The UK is one of only nineteen countries worldwide, and the only EU member, that still recruits 16 year olds into its armed forces, (other nations include Iran and North Korea). The vast majority of countries only recruit adults aged 18 and above, but British children, with the consent of their parents, can begin the application process to join the army aged just 15.
The UK's child recruitment policy has been challenged at various times by the Joint Committee on Human Rights, the Defence Committee, the Equality and Human Rights Commission, major child rights organisations, Amnesty, the National Union of Teachers, the UN Committee on the Rights of the Child and veterans themselves. Successive governments have ignored all these calls to review the policy.
t is the poorest regions of Britain that supply large numbers of these child recruits. The army has said that it looks to the youngest recruits to make up shortfalls in the infantry, by far the most dangerous part of the military. The infantry's fatality rate in Afghanistan has been seven times that of the rest of the armed forces.
A study by human rights groups ForcesWatch and Child Soldiers International in 2013 found that soldiers who enlisted at 16 and completed training were twice as likely to die in Afghanistan as those who enlisted aged 18 or above, even though younger recruits are, for the most part, not sent to war until they are 18.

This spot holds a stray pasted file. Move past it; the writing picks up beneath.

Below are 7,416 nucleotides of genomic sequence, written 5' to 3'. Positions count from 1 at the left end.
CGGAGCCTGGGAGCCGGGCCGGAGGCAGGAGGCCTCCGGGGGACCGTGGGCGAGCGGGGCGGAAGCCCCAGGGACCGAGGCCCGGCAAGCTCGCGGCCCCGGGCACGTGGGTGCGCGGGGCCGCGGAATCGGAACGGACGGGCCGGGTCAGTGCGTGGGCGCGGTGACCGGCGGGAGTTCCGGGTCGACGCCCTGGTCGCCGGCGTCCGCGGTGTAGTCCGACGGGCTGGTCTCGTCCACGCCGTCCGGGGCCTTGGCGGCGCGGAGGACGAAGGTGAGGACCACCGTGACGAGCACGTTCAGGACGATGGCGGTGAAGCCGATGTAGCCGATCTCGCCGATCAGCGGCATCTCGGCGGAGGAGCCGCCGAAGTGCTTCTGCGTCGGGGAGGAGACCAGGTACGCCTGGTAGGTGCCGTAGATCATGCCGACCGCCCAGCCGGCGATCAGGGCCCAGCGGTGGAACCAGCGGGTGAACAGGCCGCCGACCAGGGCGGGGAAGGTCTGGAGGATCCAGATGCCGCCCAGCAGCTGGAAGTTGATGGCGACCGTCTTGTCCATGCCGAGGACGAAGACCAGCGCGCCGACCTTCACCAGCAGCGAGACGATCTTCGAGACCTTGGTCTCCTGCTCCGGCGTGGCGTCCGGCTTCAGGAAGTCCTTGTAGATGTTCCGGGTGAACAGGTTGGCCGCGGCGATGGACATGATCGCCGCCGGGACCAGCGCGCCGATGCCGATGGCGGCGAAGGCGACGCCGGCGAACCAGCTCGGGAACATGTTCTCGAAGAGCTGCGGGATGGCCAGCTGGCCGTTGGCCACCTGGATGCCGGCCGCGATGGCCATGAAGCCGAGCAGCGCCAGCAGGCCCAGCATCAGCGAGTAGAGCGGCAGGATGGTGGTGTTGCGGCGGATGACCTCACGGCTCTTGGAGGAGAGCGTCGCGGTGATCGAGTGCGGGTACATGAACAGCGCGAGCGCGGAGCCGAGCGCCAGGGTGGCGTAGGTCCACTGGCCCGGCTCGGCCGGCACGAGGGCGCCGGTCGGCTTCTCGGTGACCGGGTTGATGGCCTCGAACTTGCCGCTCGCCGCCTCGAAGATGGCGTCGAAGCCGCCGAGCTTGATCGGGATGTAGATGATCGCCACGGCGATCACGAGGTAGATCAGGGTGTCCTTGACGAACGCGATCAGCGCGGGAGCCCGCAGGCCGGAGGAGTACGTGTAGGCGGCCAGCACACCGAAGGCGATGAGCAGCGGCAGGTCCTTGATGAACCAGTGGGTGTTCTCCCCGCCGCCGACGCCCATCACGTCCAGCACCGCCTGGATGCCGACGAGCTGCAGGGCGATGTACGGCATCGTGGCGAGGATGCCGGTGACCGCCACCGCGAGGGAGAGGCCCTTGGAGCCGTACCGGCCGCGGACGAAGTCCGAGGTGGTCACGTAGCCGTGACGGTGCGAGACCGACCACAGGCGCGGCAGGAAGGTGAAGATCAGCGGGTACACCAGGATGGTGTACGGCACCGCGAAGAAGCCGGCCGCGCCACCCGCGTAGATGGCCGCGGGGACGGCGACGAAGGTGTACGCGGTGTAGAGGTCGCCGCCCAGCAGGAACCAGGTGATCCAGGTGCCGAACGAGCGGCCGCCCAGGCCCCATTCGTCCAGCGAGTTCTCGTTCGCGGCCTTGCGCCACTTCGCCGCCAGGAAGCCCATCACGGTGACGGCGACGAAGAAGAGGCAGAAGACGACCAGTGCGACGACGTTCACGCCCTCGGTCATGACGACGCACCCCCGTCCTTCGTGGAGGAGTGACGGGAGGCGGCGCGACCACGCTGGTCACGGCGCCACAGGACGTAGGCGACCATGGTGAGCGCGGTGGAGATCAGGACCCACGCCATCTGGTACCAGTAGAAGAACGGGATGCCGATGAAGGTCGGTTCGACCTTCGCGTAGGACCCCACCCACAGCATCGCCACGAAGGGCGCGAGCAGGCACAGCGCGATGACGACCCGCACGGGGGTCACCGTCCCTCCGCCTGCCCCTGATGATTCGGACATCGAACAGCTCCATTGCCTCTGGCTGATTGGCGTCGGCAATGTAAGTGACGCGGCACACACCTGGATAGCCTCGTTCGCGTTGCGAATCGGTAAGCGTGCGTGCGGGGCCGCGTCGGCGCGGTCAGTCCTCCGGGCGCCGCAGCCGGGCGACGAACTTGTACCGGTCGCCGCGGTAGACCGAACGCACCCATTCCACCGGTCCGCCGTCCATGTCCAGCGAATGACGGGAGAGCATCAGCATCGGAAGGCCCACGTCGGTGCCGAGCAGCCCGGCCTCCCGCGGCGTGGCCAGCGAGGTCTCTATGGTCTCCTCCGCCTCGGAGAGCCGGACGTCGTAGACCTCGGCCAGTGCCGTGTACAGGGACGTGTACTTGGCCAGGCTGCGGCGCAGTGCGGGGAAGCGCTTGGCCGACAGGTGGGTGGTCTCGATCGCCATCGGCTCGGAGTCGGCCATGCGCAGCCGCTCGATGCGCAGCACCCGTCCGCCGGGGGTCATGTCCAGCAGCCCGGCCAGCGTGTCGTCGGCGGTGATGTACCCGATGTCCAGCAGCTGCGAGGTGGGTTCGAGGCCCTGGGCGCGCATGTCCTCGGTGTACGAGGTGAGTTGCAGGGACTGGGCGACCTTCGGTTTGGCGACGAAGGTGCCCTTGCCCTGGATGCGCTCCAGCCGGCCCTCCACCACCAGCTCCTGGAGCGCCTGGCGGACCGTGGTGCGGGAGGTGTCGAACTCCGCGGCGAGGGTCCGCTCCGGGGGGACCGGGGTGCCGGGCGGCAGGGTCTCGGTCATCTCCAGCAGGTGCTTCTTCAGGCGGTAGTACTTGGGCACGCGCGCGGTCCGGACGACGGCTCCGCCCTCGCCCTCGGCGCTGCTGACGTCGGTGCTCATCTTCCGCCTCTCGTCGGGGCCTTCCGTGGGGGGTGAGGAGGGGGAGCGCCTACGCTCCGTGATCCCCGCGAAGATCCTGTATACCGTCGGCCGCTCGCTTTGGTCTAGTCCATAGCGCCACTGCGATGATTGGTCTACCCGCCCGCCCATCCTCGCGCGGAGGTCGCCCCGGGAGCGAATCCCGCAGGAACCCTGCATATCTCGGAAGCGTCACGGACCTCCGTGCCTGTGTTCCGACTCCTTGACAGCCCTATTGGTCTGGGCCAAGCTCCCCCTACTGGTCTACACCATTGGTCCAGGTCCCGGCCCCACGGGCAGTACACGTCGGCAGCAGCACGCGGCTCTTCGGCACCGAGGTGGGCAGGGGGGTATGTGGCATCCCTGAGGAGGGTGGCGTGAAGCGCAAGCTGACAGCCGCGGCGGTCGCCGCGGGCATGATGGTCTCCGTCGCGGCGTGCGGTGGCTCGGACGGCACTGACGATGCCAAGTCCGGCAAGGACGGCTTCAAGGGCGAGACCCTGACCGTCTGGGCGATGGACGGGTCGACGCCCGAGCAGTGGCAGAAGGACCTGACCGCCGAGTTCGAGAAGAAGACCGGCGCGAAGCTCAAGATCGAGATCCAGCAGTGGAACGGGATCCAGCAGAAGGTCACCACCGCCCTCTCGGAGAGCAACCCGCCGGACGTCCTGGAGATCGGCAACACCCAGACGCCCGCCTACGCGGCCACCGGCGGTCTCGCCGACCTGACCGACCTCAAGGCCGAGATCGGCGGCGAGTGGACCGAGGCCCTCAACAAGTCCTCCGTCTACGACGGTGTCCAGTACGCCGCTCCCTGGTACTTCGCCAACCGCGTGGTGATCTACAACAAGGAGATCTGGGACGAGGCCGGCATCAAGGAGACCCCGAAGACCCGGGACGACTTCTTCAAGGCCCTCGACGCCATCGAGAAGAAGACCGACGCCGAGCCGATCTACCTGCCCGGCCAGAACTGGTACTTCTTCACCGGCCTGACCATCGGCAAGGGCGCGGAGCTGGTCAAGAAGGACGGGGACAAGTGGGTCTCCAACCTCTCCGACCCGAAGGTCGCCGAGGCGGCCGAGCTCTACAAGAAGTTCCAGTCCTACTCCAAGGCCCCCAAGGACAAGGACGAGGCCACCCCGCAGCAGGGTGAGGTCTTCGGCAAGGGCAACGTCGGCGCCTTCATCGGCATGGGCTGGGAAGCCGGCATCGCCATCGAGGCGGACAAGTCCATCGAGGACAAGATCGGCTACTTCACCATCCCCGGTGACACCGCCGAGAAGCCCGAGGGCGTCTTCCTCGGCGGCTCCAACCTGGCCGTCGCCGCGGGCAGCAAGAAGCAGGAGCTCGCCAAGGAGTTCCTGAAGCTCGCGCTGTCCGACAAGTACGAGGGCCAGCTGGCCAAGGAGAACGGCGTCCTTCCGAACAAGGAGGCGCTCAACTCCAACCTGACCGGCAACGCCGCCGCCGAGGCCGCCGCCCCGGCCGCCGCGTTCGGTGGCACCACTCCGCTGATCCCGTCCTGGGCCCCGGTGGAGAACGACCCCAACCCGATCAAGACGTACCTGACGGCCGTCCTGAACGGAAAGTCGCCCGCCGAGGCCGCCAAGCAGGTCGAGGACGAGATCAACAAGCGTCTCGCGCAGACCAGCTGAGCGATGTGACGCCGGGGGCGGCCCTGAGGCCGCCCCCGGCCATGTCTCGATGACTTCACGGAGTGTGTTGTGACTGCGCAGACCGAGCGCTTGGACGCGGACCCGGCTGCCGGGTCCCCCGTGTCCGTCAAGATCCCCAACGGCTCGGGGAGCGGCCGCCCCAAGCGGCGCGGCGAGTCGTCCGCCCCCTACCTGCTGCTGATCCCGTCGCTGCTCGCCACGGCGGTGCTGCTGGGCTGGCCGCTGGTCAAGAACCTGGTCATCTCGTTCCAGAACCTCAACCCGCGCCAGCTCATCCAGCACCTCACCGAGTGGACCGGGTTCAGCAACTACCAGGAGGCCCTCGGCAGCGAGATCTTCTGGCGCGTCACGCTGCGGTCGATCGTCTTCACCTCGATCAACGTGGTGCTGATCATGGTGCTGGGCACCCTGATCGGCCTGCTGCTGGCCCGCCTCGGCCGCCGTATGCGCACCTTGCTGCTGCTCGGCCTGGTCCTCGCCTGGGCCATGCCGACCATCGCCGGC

The youngest recruits from the poorest backgrounds are often enlisted into front-line combat roles. In fact, the very youngest recruits - aged between 16 and 16 years, 3 months, are only allowed to join combat roles. These non-technical jobs typically involve very limited education and training that becomes virtually worthless to them upon leaving the army.
The Ministry of Defence has stated that its aim in getting young people to join the military is ‘to recruit people before they have made other lifestyle choices’.
Testimony from veterans suggests that armed forces prefer younger recruits because, compared to older soldiers, they are psychologically malleable in training and more willing to accept military culture uncritically. Young recruits are less likely to be aware of the mental health risks of their prospective career, unlikely to be told of them, and unlikely to be able to seriously consider the real-life implications at that age.
Among veterans who left the forces in the last ten years, levels of Post Traumatic Stress Disorder (PTSD), alcohol misuse, common mental disorders, self-harm, and suicide are substantially higher than they are among civilians. Risk varies widely with socio-economic background and is greatest for young people from poor backgrounds, while those enlisting at 16 and 17 are most likely to be worst affected.
The suicide rate for 16-20 year old males in the armed forces has been 82% higher than for civilians of the same age.
- Much of the information here is taken from 'The Last Ambush? Aspects of mental health in the British armed forces' by Forces Watch.
Read more at the Battlfield Casualties website.